All the frustration I felt about my life. All my losses, all of my fights, all of my life ultimately led back to this. To this goddamn mountain; To this pissant little town in the snows; To the hundreds of empty graves in the cemetery; To the construction of this railroad line; To the hubris of building a line that wasn’t needed; To the demands of one man. One old, aggressive bully, who was still lording it as though he was something great.
He wasn’t. He was the death of us all.
I stood slowly and stalked over to the boisterous gathering in the corner of the car, and nodded a hello to everyone. I then stood, and waited.
Slowly, everyone’s voices dropped and they looked at me expectantly. To this day I do not know why they did so, I’d never had that much presence before. Maybe it was my expression, maybe it was the smile I had fixed, maybe it was just my arrival and waiting. I don’t know.
Eventually the chatter dwindled, even the raucous Brawn turned to look at me.
“Mr. Parker?” he growled indignantly.
“Mr. Brawn. How much money has this railroad made? Since it has been open, I mean.” I smiled.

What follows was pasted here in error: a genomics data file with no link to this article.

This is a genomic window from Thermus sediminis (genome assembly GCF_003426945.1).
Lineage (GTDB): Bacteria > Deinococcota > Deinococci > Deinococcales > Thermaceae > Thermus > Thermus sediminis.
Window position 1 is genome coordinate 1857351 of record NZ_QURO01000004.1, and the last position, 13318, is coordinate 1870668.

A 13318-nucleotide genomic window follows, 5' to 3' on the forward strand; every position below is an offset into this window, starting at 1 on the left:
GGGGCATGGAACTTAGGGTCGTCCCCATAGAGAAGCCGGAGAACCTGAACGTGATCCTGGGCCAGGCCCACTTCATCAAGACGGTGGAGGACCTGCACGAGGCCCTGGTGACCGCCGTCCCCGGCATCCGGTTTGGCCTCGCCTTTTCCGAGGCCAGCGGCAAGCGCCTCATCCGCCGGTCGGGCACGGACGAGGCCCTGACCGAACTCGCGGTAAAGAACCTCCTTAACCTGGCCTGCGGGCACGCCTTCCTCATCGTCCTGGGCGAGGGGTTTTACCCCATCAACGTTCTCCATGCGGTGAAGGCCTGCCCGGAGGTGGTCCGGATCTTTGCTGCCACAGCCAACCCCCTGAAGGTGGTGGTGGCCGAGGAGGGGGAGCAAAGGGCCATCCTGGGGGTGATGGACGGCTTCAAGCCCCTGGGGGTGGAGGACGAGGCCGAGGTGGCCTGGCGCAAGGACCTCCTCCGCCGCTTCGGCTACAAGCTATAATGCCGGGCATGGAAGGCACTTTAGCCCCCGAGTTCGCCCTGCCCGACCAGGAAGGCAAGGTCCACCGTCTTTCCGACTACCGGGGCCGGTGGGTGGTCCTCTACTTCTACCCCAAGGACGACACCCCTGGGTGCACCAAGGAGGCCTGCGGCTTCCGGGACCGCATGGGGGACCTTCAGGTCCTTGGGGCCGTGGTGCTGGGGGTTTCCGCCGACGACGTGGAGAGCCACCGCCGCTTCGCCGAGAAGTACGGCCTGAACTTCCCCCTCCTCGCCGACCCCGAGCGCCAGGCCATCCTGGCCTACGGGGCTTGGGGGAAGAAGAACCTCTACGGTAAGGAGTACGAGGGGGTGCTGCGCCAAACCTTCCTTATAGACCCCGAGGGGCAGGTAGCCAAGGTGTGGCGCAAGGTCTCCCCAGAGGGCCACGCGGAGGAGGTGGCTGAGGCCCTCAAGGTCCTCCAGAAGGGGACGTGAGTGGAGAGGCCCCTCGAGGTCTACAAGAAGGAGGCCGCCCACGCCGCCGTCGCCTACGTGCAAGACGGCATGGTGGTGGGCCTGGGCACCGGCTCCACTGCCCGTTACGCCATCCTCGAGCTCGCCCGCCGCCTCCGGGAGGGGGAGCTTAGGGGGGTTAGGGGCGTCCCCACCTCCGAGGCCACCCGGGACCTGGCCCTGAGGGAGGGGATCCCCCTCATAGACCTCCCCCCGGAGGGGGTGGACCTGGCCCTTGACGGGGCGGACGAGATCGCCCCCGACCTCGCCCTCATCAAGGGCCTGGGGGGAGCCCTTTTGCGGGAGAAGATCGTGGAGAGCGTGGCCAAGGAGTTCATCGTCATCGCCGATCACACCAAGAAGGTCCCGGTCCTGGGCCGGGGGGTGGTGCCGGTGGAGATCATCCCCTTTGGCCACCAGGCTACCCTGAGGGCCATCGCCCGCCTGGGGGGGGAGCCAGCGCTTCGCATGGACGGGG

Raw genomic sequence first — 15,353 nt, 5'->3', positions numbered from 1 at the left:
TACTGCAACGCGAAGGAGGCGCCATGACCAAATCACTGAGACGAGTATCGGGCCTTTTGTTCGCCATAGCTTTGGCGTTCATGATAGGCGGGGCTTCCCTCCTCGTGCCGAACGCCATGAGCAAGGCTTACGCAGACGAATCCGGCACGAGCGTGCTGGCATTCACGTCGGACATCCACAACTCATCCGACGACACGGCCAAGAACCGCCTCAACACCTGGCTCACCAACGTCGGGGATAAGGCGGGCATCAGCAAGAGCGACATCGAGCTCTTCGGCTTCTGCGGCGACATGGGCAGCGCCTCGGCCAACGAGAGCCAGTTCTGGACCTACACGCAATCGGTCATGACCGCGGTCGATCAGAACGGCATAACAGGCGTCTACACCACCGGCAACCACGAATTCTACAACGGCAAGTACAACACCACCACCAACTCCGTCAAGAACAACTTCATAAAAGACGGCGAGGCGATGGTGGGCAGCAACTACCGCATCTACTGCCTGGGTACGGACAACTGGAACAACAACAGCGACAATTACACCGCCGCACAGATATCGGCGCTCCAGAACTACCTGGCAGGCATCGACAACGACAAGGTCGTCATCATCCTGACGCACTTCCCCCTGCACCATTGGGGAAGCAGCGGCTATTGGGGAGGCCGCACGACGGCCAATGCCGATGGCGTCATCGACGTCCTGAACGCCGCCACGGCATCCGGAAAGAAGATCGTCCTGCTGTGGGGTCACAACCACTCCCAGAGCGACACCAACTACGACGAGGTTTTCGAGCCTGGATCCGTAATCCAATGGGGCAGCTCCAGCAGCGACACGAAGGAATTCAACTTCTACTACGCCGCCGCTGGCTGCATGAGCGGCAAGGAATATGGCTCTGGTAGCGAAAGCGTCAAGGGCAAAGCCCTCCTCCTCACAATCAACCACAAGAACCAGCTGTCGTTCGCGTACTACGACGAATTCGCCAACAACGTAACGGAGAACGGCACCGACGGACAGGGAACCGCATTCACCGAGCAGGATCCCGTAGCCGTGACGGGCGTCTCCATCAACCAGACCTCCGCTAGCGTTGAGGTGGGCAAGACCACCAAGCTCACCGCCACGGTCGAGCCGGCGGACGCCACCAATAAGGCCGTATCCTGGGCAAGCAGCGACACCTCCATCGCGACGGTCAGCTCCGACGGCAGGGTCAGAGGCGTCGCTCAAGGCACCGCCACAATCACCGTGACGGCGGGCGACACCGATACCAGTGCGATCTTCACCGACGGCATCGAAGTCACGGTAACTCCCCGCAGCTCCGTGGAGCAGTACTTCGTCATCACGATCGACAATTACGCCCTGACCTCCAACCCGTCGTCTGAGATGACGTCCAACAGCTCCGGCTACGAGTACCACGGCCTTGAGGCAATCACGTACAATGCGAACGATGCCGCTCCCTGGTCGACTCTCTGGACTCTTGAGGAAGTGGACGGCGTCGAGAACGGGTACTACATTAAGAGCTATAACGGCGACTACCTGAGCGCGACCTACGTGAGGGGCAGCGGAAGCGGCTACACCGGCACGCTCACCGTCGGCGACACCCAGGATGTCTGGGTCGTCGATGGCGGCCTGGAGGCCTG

“Mr. Parker, it is not seemly to talk about the money one makes. I thought you were a gentleman?”
“Indeed I am, Sir. I was just curious because it cannot be very efficient to have the railroad shut like this, for this length of time?”
There was a small murmur amongst the ‘set’, wondering where this was going.
“We will be losing money, of course.” admitted Brawn, “but it is better to get everyone off the mountain safely than to risk lives in the face of profit.”
I had to laugh at this. “Mr. Brawn, I think your railroad has been defeated by this storm, it has nothing do with profit. I myself have seen three of your impressive rotaries stalled by the weather, but I would agree with you that it would be better not to lose more lives to this mountain.”
Another murmur. “If you are referring, “said Brawn, “to the two poor souls at Summit who died a few days ago, slides happen and unfortunately men will die. That is the cost of running a railroad through such mountains.”
“How many men die each year on your railroad, Mr. Brawn?”
“Many. Railroading is a dangerous business, Mr. Parker.”
“And do you compensate those families who lose a father or son to the railroad?”
“But, it’s not much is it Mr. Brawn?”
“I don’t think I like your questioning, Sir.”